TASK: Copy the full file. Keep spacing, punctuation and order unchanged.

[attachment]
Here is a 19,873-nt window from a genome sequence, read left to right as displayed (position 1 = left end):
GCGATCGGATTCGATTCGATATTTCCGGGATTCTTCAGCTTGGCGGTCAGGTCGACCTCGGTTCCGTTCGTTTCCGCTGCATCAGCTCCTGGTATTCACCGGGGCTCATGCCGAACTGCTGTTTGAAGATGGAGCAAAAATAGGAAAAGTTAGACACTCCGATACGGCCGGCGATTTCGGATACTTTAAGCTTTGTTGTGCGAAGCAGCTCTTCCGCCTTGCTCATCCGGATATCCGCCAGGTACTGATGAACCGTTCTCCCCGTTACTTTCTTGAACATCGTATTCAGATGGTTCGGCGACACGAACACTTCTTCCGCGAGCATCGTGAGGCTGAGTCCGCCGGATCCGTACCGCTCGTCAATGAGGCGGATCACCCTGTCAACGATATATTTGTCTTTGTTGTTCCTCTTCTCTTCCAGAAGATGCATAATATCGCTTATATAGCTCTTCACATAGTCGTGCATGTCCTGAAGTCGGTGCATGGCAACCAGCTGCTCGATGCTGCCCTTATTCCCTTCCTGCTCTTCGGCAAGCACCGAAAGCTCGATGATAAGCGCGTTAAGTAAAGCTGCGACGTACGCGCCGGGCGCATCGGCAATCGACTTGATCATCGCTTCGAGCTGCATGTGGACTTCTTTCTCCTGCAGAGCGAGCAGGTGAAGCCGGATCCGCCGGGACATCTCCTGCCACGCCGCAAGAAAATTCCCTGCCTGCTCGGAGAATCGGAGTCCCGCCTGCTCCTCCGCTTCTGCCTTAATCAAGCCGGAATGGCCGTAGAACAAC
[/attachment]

Here is a 19,873-nt window from a genome sequence, read left to right as displayed (position 1 = left end):
GCGATCGGATTCGATTCGATATTTCCGGGATTCTTCAGCTTGGCGGTCAGGTCGACCTCGGTTCCGTTCGTTTCCGCTGCATCAGCTCCTGGTATTCACCGGGGCTCATGCCGAACTGCTGTTTGAAGATGGAGCAAAAATAGGAAAAGTTAGACACTCCGATACGGCCGGCGATTTCGGATACTTTAAGCTTTGTTGTGCGAAGCAGCTCTTCCGCCTTGCTCATCCGGATATCCGCCAGGTACTGATGAACCGTTCTCCCCGTTACTTTCTTGAACATCGTATTCAGATGGTTCGGCGACACGAACACTTCTTCCGCGAGCATCGTGAGGCTGAGTCCGCCGGATCCGTACCGCTCGTCAATGAGGCGGATCACCCTGTCAACGATATATTTGTCTTTGTTGTTCCTCTTCTCTTCCAGAAGATGCATAATATCGCTTATATAGCTCTTCACATAGTCGTGCATGTCCTGAAGTCGGTGCATGGCAACCAGCTGCTCGATGCTGCCCTTATTCCCTTCCTGCTCTTCGGCAAGCACCGAAAGCTCGATGATAAGCGCGTTAAGTAAAGCTGCGACGTACGCGCCGGGCGCATCGGCAATCGACTTGATCATCGCTTCGAGCTGCATGTGGACTTCTTTCTCCTGCAGAGCGAGCAGGTGAAGCCGGATCCGCCGGGACATCTCCTGCCACGCCGCAAGAAAATTCCCTGCCTGCTCGGAGAATCGGAGTCCCGCCTGCTCCTCCGCTTCTGCCTTAATCAAGCCGGAATGGCCGTAGAACAAC